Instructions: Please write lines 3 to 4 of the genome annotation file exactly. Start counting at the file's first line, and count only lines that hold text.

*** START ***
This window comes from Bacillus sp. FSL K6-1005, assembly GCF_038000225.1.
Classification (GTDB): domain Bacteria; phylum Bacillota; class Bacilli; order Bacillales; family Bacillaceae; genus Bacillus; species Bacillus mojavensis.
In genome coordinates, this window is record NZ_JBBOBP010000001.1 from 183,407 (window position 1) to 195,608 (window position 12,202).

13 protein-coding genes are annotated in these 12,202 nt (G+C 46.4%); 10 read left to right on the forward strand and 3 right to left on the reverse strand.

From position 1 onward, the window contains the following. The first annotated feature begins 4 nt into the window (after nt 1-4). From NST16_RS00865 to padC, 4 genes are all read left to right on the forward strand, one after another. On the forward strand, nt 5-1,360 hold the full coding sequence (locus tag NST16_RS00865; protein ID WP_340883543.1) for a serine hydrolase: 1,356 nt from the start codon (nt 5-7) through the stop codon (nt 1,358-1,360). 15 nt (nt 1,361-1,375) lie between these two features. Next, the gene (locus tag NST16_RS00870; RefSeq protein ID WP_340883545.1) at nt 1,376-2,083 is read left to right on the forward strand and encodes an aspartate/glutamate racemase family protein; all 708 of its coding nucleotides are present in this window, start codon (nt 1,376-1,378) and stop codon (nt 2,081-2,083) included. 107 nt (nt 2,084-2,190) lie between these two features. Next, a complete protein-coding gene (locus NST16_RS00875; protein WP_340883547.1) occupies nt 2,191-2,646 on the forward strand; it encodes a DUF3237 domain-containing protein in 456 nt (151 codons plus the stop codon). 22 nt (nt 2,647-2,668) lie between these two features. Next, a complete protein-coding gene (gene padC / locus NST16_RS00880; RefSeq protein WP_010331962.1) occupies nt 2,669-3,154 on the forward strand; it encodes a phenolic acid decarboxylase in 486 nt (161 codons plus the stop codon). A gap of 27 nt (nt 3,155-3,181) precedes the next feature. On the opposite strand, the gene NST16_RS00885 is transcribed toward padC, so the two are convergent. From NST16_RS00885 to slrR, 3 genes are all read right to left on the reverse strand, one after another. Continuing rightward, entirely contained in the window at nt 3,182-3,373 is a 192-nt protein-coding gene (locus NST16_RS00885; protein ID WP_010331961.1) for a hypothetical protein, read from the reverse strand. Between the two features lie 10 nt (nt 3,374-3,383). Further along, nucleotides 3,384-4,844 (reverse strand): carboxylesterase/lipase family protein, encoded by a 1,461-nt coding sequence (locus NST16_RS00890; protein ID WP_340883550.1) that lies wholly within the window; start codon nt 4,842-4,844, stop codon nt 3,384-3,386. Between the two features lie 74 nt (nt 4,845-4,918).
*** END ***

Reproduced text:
In genome coordinates, this window is record NZ_JBBOBP010000001.1 from 183,407 (window position 1) to 195,608 (window position 12,202).

13 protein-coding genes are annotated in these 12,202 nt (G+C 46.4%); 10 read left to right on the forward strand and 3 right to left on the reverse strand.